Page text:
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Play-Doh, Today

Robert Rodriguez. He makes movies. Heard of him? Desperado? Planet Terror? Sin City? Once Upon a Time in Mexico? Machete? Spy Kids? No?

Robert RodriguezRodriguez became known in the mid-1990s for El Mariachi, a largely Spanish-language action flick produced for only $7,000. He's since settled down into Hollywood "moguldom," but even so retains his independent spirit and, like many filmmakers of his generation, an absolute disdain for old-school techniques and technologies. Rodriguez was one of the first devotees of digital moviemaking. Way back in 1996, this filmmaker had already quit using film. In his book Rebel Without a Crew, he puts it rather succinctly:

Some people say that cutting on film itself rather than video or computer gives the filmmaker a much closer relationship to the film by allowing hand manipulation of the images, as opposed to pushing electronic buttons to cut your film. If you like the sound of that, do yourself a favor and take some film home at night and fondle it all you want.

Celluloid was a grossly antiquated mechanism before the 21st century even dawned, and that's well before off-the-shelf applications like Adobe After Effects and Final Cut Pro allowed anyone with some training, a good eye, and a computer to create and edit their own special effects-laden masterpiece from the comfort of their homes. Yet even now, in 2011, many in Hollywood insist on using film to make their that, in most cases, is then converted to digital video for distribution, as few modern theaters project on film any more. Psychologically, people seem to get nervous when it comes to working in a wholly digital domain.

As living things, we are heavily defined by the ways in which we're able to influence the world around us. Our hands. Our tools. Take those things away, even if you're still able to do everything (and more!) that you used to be able to do, and it gets weird.

So much of manufacturing and product design still depends on that brick of clay, cut and shaped and formed into a car, or a camera, or a toaster oven. I don't mean to disparage clay, or even the "feel" of designing a product with your hands — the tactile experience can still be a part of it. But is it necessary? Is it relevant? Do we need it?

More and more we are seeing creators, artists, and visionaries abandoning methods that hold them back and embracing new, digital technologies. Has this destroyed oil painting as an art form? No. New things rarely erode old ones; they simply offer greater potential for creation. Today, just as many famous directors shoot on film because it "feels" correct, many manufacturers stick with the old approaches because they're used to them.

Product design, engineering, manufacturing; these disciplines are art just as much as the oil paintings and sculptures we view in galleries. Ultimately something real and powerful springs from raw materials. And in that way, manufacturing is not changing. However we approach it, the final product is still something physical and tangible that we can use. I sympathize with the concern that new digital manufacturing approaches will subvert the old ones and put people out of work, but reality and history tells us this does not actually happen. It's simply based on fear, fear of new tools.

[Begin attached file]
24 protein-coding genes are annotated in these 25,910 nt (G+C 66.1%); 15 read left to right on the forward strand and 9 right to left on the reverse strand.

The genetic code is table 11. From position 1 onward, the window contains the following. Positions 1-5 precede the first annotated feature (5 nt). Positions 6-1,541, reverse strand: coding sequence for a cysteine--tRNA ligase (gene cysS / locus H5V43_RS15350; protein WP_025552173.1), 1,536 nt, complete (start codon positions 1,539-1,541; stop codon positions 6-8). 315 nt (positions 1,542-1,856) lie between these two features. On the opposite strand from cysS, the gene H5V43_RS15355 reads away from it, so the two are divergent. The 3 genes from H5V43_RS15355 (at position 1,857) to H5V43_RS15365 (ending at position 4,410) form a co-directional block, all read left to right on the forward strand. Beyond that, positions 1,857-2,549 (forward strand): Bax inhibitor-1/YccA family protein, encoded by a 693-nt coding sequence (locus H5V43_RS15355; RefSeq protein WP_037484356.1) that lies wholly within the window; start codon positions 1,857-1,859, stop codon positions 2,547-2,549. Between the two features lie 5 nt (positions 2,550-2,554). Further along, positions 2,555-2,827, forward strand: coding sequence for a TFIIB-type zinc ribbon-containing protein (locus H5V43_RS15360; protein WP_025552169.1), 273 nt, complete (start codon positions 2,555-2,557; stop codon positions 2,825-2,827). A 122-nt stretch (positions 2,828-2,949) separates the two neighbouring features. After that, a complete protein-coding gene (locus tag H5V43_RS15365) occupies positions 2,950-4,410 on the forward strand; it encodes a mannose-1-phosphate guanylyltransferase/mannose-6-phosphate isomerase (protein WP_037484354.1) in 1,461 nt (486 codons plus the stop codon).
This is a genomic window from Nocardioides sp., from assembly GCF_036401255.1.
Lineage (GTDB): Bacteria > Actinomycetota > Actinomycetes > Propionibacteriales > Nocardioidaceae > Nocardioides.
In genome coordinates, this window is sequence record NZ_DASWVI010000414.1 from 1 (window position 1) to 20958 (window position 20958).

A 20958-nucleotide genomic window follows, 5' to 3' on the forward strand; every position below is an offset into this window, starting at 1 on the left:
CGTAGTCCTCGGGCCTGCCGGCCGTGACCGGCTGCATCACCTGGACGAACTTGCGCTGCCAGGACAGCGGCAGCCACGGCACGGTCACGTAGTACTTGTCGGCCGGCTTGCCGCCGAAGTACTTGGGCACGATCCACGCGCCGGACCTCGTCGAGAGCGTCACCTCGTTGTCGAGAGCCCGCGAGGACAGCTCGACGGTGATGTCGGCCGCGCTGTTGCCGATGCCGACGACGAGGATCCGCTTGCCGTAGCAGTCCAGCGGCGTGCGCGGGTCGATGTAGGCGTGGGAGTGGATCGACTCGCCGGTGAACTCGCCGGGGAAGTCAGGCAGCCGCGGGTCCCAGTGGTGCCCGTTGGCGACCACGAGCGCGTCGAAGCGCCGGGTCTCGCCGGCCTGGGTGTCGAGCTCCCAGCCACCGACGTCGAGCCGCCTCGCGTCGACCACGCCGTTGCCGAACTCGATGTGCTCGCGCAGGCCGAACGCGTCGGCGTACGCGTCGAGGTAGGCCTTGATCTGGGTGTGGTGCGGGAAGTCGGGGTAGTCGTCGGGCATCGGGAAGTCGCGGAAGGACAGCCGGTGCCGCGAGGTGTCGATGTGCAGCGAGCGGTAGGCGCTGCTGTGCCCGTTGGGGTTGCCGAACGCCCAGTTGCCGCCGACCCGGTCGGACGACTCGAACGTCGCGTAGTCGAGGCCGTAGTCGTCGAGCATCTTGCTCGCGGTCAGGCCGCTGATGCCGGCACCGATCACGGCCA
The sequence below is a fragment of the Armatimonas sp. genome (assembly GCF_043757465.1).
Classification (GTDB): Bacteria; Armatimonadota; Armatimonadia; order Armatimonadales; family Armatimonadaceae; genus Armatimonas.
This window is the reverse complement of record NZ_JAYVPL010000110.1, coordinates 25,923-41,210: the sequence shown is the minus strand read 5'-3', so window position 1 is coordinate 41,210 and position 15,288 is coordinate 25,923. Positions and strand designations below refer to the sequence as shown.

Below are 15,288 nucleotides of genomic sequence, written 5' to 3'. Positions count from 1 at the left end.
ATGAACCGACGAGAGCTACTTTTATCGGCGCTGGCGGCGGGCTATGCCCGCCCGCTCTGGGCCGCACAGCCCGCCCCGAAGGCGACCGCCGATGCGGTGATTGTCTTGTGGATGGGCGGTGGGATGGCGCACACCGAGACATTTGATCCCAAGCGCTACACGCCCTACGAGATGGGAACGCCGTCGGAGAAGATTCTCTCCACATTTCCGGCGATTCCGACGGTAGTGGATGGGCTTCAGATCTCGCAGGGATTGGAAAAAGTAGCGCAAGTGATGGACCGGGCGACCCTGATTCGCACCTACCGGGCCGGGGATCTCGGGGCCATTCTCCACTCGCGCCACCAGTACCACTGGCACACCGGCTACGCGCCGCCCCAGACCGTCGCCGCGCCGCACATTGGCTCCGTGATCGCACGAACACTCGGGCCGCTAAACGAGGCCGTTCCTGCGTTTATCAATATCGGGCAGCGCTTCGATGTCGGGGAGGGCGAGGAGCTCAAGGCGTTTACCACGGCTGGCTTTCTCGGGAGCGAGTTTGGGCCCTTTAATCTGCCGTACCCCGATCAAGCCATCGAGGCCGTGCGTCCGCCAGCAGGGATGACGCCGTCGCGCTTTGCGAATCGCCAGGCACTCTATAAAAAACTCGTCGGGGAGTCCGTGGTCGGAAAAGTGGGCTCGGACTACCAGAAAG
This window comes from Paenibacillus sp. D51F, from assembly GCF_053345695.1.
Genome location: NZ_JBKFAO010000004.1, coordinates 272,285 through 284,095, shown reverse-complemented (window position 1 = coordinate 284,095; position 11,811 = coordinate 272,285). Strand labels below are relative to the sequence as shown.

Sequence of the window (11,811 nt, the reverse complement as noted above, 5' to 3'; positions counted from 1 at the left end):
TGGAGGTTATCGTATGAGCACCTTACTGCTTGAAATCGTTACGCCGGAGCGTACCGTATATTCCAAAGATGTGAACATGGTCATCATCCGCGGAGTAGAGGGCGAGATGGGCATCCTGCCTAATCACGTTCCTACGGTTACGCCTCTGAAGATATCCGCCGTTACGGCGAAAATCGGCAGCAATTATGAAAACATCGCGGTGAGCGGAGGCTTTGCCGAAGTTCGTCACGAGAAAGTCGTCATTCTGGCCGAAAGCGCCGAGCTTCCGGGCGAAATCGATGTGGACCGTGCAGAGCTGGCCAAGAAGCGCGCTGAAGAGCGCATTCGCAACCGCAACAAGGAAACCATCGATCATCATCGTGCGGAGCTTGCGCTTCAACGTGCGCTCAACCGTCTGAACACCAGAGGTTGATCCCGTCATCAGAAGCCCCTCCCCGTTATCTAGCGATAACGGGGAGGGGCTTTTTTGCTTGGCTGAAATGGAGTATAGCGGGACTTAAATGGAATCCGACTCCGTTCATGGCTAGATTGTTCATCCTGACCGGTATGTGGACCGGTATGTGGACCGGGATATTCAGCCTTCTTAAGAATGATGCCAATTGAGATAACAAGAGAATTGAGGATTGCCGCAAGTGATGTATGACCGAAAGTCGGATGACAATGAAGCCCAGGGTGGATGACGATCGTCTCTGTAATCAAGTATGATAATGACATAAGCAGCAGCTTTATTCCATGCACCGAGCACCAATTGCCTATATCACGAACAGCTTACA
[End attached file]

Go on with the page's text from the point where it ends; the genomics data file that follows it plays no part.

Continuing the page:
For the athletic shoe designer who does not fully see how modeling and simulation could transform his or her creations: imagine developing a shoe digitally, every part, and putting every possible variant of every foot through every activity, ten thousand times, then using the results to tweak and tune the shoe until it's perfect. No amount of real world prototyping could do that, but digital M&S could.

For the toaster oven designer who sees what they do as a consumer product with no particular need to optimize or perfect: imagine testing the thermals of your creation against every Hot Pocket, every type of bread, every frozen dinner, and using the results to not just ensure even cooking, but reduced energy and increased safety. If a simple change that you'd never have seen without M&S tells you that people will no longer burn themselves when toasting a Pop-Tart, or that just an ounce of coal that would otherwise have been burned is saved, is that not worth the new approach?

Can we continue to design and manufacture, maybe for years, without adopting M&S? Sure. We can continue making movies on film, too. But it costs more. It takes more time. It opens the door to errors that we could avoid. Just because we're used to the feel of things, or to doing things with our hands, does not mean that we can't incorporate new approaches that promise a vast horizon of greater potential simply impossible without them.

Posted by Matt Sakey - July 01, 2011 @ 12:52 PM, Pacific Daylight Time

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Matt Sakey

Matt Sakey

Matthew Sakey
Creative & Instructional Design Supervisor

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